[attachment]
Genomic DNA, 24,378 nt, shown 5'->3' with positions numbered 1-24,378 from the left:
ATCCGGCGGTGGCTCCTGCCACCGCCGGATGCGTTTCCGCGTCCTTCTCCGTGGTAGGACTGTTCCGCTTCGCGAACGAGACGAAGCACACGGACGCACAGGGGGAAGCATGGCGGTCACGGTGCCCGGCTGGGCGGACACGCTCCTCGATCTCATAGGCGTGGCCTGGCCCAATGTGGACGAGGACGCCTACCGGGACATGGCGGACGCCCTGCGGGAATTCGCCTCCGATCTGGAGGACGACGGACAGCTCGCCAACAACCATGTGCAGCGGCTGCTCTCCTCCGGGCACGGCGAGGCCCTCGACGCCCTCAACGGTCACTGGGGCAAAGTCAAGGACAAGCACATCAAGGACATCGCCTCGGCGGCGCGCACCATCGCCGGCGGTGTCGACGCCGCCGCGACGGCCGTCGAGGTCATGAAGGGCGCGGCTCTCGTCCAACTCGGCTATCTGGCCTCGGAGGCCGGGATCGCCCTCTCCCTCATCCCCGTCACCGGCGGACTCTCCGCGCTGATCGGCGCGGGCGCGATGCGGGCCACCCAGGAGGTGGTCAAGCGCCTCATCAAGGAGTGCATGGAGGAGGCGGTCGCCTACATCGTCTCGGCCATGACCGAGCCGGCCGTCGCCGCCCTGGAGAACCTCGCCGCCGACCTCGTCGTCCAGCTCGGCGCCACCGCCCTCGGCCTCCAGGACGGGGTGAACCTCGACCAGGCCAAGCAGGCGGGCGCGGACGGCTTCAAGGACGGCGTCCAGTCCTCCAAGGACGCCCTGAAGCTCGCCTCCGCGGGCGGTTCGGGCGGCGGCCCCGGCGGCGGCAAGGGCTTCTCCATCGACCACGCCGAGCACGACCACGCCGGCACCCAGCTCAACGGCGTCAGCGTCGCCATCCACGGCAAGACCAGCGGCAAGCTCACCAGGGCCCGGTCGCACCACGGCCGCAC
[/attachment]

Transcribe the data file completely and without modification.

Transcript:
Genomic DNA, 24,378 nt, shown 5'->3' with positions numbered 1-24,378 from the left:
ATCCGGCGGTGGCTCCTGCCACCGCCGGATGCGTTTCCGCGTCCTTCTCCGTGGTAGGACTGTTCCGCTTCGCGAACGAGACGAAGCACACGGACGCACAGGGGGAAGCATGGCGGTCACGGTGCCCGGCTGGGCGGACACGCTCCTCGATCTCATAGGCGTGGCCTGGCCCAATGTGGACGAGGACGCCTACCGGGACATGGCGGACGCCCTGCGGGAATTCGCCTCCGATCTGGAGGACGACGGACAGCTCGCCAACAACCATGTGCAGCGGCTGCTCTCCTCCGGGCACGGCGAGGCCCTCGACGCCCTCAACGGTCACTGGGGCAAAGTCAAGGACAAGCACATCAAGGACATCGCCTCGGCGGCGCGCACCATCGCCGGCGGTGTCGACGCCGCCGCGACGGCCGTCGAGGTCATGAAGGGCGCGGCTCTCGTCCAACTCGGCTATCTGGCCTCGGAGGCCGGGATCGCCCTCTCCCTCATCCCCGTCACCGGCGGACTCTCCGCGCTGATCGGCGCGGGCGCGATGCGGGCCACCCAGGAGGTGGTCAAGCGCCTCATCAAGGAGTGCATGGAGGAGGCGGTCGCCTACATCGTCTCGGCCATGACCGAGCCGGCCGTCGCCGCCCTGGAGAACCTCGCCGCCGACCTCGTCGTCCAGCTCGGCGCCACCGCCCTCGGCCTCCAGGACGGGGTGAACCTCGACCAGGCCAAGCAGGCGGGCGCGGACGGCTTCAAGGACGGCGTCCAGTCCTCCAAGGACGCCCTGAAGCTCGCCTCCGCGGGCGGTTCGGGCGGCGGCCCCGGCGGCGGCAAGGGCTTCTCCATCGACCACGCCGAGCACGACCACGCCGGCACCCAGCTCAACGGCGTCAGCGTCGCCATCCACGGCAAGACCAGCGGCAAGCTCACCAGGGCCCGGTCGCACCACGGCCGCAC